Portland Assessor Christopher Huff reviews revaluation modeling in his City Hall office Monday. New assessments are expected for next year’s tax bills. Michael Kelley / The Forecaster

PORTLAND — After taking than 26,200 photographs of properties as part of an initial data collection this spring, the company hired to do a citywide revaluation is gathering more information to determine new residential, commercial and industrial assessments.

City Assessor Christopher Huff said mailings were sent by Tyler Technologies’ CLT Appraisal Services to owners of commercial, industrial, and apartment properties seeking current and relevant income and expense data. The property owners were asked to return the forms by Friday, Aug. 16.

Mailings asking homeowners to verify information the assessing office has on file about the number of bedrooms, bathrooms and other elements in their homes will be sent out in mid-August.

“The better responses we get, the better data we have and the better our modeling will be when we put final assessment numbers to properties,” Huff said Monday.

The city has said all information provided will remain strictly confidential, and while there is no penalty for failure to provide information, submissions will ensure that the new assessments reflect the actual economic climate in the city and how it relates to each property.

Additionally, the information will be required if a property owner challenges their new property value during next year’s informal hearing and appeal process.

Huff said a citywide revaluation is needed to offer a more equitable distribution of the tax burden and make sure Portland complies with state requirements. He said the city is getting “very close” to falling out of compliance with state requirements.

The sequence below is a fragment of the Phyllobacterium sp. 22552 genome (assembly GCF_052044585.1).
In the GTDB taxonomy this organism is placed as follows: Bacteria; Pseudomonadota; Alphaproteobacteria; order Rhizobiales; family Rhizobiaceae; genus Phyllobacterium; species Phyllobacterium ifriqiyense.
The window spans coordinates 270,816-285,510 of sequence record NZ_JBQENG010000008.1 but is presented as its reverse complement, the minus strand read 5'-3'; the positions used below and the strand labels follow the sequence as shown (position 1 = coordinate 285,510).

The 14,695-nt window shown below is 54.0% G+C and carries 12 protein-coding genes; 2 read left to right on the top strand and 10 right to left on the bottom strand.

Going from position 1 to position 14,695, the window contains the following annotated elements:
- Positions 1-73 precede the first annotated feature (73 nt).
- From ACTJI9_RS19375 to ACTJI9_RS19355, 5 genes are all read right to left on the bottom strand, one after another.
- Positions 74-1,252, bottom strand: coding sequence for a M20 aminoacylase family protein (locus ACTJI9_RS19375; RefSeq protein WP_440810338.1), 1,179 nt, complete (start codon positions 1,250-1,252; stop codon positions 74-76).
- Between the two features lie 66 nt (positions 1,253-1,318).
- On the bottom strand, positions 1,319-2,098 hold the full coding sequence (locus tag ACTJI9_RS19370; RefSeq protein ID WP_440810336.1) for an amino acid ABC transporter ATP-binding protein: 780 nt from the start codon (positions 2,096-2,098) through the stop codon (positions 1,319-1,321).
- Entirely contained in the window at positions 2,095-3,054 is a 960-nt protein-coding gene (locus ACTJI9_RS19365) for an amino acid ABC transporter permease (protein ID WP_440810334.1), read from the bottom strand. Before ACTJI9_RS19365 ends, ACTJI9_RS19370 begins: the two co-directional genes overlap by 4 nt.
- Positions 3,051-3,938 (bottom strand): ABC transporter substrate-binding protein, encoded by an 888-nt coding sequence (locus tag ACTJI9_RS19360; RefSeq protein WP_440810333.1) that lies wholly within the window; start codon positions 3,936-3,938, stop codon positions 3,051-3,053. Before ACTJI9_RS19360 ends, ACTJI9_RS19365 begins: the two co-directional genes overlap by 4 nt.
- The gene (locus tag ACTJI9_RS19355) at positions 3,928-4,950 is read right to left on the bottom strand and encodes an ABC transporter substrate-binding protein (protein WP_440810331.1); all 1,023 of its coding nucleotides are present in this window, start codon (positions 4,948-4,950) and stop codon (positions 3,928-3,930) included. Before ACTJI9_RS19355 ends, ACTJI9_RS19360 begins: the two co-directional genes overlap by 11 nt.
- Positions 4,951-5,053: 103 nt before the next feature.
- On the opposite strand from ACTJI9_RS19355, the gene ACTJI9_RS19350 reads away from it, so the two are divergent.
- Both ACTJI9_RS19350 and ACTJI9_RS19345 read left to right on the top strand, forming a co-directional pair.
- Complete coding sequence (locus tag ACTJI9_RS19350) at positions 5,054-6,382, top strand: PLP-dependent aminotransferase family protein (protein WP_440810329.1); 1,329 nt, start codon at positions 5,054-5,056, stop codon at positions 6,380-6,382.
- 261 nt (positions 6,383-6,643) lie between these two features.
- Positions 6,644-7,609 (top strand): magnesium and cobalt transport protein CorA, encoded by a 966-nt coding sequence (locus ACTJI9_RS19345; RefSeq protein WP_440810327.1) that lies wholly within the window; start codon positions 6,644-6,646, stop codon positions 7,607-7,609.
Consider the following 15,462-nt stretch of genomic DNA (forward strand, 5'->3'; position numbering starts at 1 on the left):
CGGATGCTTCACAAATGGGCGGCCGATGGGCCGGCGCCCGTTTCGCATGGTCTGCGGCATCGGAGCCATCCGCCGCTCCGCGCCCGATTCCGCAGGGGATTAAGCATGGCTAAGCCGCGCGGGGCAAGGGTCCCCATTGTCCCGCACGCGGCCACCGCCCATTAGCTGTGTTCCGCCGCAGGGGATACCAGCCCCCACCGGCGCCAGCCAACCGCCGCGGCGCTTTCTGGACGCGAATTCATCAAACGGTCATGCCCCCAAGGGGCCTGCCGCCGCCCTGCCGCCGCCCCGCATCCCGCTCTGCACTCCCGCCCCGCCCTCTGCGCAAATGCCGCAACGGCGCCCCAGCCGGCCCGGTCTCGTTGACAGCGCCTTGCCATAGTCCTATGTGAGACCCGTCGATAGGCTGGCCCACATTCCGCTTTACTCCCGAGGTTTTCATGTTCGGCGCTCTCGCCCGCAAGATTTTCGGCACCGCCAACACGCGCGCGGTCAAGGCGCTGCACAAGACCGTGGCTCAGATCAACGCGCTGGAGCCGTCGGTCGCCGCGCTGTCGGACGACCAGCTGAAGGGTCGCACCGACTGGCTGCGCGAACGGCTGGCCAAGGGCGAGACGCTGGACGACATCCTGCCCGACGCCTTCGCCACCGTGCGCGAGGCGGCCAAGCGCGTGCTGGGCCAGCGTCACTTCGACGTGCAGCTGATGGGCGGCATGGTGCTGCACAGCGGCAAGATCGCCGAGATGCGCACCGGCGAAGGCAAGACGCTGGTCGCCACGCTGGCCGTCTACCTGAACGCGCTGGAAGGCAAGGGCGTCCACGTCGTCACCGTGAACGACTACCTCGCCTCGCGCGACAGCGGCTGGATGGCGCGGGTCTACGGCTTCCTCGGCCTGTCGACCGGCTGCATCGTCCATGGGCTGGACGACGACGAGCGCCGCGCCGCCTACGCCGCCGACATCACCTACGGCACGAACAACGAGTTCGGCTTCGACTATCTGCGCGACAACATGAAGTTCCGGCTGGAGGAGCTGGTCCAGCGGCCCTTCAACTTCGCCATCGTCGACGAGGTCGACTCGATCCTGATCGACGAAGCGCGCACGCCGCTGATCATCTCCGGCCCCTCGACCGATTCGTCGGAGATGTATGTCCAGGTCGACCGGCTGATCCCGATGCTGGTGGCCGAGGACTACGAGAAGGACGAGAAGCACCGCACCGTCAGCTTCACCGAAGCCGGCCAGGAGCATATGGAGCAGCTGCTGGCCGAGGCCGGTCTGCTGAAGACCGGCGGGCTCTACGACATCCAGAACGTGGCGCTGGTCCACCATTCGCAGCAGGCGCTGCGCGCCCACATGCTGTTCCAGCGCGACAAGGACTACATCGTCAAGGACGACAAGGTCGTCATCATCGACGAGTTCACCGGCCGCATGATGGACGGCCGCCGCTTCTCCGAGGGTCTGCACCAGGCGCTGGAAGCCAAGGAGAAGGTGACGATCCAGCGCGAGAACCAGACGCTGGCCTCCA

The last time a revaluation was done, he said, was in 2004.

“I don’t think anyone would argue the city and market has changed since 2004 and it is time to do the process again,” Huff said.

Tyler Technologies did the revaluation in 2004, too, but it’s taking a more technologically driven approach this year by using a geographic information system to reduce the need to have employees go door-to-door interviewing owners and measuring properties.

“We’ve saved $500,000 because of that and believe we will be able to turn it around much quicker,” Huff said.

He said building plans, real estate sales and information already on file in the assessing office also help determine how the new values are set.

Once notices of new values are mailed to property owners next spring, individuals will be allowed to file for appeals, set to take place in May and June 2020. Adjustments will be made if warranted, and assessments will be finalized by July 2020.

The new assessed values, Huff said, will be part of the fiscal year 2021 tax bills sent out in August 2020. He said most properties are likely to see the assessment of their properties increase, but that doesn’t mean taxes will increase.

Overall, he expects a third of tax bills to go up, a third to go down and a third to stay roughly unchanged.


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